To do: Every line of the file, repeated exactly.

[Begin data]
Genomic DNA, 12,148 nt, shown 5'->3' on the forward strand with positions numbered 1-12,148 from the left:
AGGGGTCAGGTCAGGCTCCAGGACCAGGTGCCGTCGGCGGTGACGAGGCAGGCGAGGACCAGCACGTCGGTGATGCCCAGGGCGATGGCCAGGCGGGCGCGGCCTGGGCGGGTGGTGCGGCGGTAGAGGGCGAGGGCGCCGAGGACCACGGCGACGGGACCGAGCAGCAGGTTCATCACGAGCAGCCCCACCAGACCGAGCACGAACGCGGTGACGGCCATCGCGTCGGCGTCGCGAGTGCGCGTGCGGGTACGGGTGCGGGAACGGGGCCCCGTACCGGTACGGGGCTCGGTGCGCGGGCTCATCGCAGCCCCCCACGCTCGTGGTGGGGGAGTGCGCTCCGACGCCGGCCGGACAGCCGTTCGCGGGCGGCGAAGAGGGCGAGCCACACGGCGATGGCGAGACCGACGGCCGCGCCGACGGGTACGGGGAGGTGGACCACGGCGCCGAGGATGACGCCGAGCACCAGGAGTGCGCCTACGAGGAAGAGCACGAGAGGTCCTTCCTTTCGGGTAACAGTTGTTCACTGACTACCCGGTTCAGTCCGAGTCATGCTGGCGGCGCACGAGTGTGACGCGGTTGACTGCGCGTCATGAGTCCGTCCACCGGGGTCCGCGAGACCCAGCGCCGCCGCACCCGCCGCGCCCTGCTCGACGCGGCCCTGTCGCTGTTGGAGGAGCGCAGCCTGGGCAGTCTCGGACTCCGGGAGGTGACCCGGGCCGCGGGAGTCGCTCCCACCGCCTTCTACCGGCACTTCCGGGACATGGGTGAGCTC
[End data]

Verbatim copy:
Genomic DNA, 12,148 nt, shown 5'->3' on the forward strand with positions numbered 1-12,148 from the left:
AGGGGTCAGGTCAGGCTCCAGGACCAGGTGCCGTCGGCGGTGACGAGGCAGGCGAGGACCAGCACGTCGGTGATGCCCAGGGCGATGGCCAGGCGGGCGCGGCCTGGGCGGGTGGTGCGGCGGTAGAGGGCGAGGGCGCCGAGGACCACGGCGACGGGACCGAGCAGCAGGTTCATCACGAGCAGCCCCACCAGACCGAGCACGAACGCGGTGACGGCCATCGCGTCGGCGTCGCGAGTGCGCGTGCGGGTACGGGTGCGGGAACGGGGCCCCGTACCGGTACGGGGCTCGGTGCGCGGGCTCATCGCAGCCCCCCACGCTCGTGGTGGGGGAGTGCGCTCCGACGCCGGCCGGACAGCCGTTCGCGGGCGGCGAAGAGGGCGAGCCACACGGCGATGGCGAGACCGACGGCCGCGCCGACGGGTACGGGGAGGTGGACCACGGCGCCGAGGATGACGCCGAGCACCAGGAGTGCGCCTACGAGGAAGAGCACGAGAGGTCCTTCCTTTCGGGTAACAGTTGTTCACTGACTACCCGGTTCAGTCCGAGTCATGCTGGCGGCGCACGAGTGTGACGCGGTTGACTGCGCGTCATGAGTCCGTCCACCGGGGTCCGCGAGACCCAGCGCCGCCGCACCCGCCGCGCCCTGCTCGACGCGGCCCTGTCGCTGTTGGAGGAGCGCAGCCTGGGCAGTCTCGGACTCCGGGAGGTGACCCGGGCCGCGGGAGTCGCTCCCACCGCCTTCTACCGGCACTTCCGGGACATGGGTGAGCTC